Report: Women of All Races Get Shorter Prison Sentences than White Men

The Maryland Court of Special Appeals found that Adnan Syed, now in his late 30s, received ineffective counsel and ordered that his 2000 conviction on charges of murder, kidnapping and false imprisonment be vacated
AFP

New data from the U.S. Sentencing Commission revealed that American women of all races receive shorter prison sentences than white men who commit the same crimes.

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According to the data, in the most recent time period studied, white women and black women both receive sentences approximately 30 percent shorter than white men.

In a report about gender-based differences in sentencing, Nate Silver’s FiveThirtyEight highlighted a U.S. Sentencing Commission statistic that shows that American women of all races receive shorter sentences than white men who commit the same crimes. Although black males still receive 19.1 percent longer sentences than white men who commit similar crimes, the statistic pokes a hole in the logic of intersectionality theory advocates who believe that American society has been designed to exclusively benefit white males.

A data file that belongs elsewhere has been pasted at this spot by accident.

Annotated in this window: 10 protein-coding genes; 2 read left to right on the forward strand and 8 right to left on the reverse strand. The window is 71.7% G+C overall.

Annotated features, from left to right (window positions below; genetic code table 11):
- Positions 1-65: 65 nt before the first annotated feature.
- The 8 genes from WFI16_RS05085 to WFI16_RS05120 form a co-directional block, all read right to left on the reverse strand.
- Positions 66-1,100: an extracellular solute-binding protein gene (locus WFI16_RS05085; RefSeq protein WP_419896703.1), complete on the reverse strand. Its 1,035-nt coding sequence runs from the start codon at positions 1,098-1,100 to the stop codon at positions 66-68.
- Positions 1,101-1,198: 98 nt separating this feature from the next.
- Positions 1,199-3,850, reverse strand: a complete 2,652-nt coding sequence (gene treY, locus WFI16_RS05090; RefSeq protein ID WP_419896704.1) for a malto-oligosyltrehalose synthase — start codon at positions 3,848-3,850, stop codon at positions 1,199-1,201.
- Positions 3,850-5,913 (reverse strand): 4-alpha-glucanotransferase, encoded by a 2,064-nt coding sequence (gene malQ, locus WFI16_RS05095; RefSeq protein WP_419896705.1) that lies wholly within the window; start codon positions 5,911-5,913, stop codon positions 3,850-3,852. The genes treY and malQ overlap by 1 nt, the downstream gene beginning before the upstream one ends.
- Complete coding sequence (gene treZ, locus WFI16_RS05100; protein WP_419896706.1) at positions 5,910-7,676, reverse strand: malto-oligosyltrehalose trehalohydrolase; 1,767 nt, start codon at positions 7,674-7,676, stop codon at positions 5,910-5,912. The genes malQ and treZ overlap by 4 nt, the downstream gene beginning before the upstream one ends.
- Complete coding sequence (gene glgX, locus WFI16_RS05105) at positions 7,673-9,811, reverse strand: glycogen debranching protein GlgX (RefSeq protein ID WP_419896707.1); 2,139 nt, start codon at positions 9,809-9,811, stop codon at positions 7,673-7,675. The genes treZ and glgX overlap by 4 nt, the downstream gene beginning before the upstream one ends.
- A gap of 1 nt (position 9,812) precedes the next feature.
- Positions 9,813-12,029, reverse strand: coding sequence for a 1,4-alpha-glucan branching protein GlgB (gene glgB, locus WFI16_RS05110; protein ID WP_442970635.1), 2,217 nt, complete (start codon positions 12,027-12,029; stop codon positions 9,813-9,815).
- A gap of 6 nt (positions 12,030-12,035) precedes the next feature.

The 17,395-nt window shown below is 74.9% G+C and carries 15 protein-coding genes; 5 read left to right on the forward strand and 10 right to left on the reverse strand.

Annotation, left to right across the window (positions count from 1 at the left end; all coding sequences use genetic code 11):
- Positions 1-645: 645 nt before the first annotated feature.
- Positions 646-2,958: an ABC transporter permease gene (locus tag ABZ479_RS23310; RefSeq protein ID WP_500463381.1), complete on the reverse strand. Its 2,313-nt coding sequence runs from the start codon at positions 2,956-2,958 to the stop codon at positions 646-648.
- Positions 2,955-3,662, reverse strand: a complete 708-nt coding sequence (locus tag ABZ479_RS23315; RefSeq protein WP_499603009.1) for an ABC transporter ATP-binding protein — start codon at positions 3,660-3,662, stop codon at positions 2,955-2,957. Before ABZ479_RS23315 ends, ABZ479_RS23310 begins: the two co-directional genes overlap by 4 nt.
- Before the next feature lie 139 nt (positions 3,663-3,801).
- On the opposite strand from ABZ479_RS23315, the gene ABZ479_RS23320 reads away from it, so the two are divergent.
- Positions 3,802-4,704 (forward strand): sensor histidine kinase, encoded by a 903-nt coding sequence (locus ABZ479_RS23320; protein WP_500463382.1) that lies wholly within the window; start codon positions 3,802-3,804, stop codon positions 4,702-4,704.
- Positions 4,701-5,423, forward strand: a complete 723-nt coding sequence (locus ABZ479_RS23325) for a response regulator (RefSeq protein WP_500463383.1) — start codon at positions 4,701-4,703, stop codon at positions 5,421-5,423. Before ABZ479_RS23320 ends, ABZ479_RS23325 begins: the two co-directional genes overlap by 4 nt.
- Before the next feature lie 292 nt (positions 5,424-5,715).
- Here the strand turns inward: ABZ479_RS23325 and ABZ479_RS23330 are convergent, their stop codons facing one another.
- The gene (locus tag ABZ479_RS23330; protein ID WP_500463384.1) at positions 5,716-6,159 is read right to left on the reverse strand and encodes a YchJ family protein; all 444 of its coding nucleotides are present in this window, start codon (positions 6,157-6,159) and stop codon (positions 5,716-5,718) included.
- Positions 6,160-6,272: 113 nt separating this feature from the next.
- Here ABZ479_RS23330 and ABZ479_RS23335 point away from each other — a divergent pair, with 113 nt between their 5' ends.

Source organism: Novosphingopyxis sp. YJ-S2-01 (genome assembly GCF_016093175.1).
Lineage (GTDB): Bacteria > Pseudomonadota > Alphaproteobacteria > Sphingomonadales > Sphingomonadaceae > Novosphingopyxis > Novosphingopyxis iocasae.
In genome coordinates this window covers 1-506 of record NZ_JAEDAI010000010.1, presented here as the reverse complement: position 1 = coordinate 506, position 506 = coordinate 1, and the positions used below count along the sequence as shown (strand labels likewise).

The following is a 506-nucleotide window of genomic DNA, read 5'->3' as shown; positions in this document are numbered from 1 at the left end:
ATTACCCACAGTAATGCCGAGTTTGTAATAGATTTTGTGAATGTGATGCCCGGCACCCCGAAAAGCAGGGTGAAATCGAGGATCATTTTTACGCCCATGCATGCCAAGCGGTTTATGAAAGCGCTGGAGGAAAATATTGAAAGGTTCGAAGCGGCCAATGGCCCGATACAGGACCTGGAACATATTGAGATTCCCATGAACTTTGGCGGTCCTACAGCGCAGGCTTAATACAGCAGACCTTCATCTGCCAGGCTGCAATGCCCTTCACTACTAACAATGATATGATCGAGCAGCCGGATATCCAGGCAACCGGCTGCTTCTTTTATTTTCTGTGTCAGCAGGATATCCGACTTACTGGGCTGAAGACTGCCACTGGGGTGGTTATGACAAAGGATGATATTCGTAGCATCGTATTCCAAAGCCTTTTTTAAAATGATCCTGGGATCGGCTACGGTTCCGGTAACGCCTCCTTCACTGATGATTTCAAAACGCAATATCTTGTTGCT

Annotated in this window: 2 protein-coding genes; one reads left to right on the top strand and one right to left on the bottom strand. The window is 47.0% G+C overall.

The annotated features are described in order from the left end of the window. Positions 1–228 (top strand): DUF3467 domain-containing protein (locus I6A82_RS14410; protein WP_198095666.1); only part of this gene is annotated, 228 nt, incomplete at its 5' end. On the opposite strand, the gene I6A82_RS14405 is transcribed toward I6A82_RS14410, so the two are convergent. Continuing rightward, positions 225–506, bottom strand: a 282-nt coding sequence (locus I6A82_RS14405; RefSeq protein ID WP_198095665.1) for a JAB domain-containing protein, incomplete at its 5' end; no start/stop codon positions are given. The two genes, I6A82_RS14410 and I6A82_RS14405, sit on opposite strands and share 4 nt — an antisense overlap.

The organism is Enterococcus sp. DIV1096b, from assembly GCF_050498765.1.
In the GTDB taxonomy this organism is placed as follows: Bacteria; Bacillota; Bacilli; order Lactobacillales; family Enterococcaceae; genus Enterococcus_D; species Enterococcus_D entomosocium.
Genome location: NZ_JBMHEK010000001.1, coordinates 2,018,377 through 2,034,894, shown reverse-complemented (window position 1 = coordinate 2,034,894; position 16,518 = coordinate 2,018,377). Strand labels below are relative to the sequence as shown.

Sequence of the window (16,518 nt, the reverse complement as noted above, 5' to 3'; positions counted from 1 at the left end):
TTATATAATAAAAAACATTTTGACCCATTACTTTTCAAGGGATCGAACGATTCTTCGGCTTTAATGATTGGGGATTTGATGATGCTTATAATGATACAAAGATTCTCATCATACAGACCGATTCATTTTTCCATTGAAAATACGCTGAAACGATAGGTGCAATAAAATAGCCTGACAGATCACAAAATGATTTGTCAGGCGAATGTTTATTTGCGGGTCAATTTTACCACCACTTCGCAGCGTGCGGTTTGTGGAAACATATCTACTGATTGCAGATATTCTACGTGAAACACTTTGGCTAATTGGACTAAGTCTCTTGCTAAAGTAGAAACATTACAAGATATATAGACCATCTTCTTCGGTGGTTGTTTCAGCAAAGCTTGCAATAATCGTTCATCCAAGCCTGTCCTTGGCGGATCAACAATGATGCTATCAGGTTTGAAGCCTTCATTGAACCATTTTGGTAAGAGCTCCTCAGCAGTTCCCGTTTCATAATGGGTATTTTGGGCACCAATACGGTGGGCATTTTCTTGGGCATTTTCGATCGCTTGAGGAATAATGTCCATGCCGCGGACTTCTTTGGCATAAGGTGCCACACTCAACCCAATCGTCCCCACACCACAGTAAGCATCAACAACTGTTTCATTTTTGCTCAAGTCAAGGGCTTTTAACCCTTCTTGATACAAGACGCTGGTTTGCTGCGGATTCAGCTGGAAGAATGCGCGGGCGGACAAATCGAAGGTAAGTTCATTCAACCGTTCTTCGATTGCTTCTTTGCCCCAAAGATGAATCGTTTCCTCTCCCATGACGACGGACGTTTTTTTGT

The article explains that more women than men are in prison for drug offenses even though they are often less influential in illegal drug distribution organizations.

More than 56 percent of the women in federal prison are there for drug offenses, compared with about 47 percent of men. In drug cases involving multiple people, each defendant can be held responsible for the full weight of the drugs involved, even if he or she were far down on the organizational chart. That approach is hard on women, who are often low-level players in such operations, experts said.

FiveThirtyEight reporter David Dagan highlighted the story of Andrea James, who pleaded guilty to four criminal counts of mortgage fraud in 2009. James was given a reduced sentence because she was pregnant. Dagan argues that a criminal justice system that allows leeway for women in sentencing ends up resulting in sentencing disparities for men and women who commit the same crimes.

Some legal analysts suggest that the criminal justice system should extend similar sympathies who men who are facing sentencing. Instead of ignoring the complexities of life that women face, the analysts argue, judges should begin to reduce the sentences of men who are in certain circumstances.

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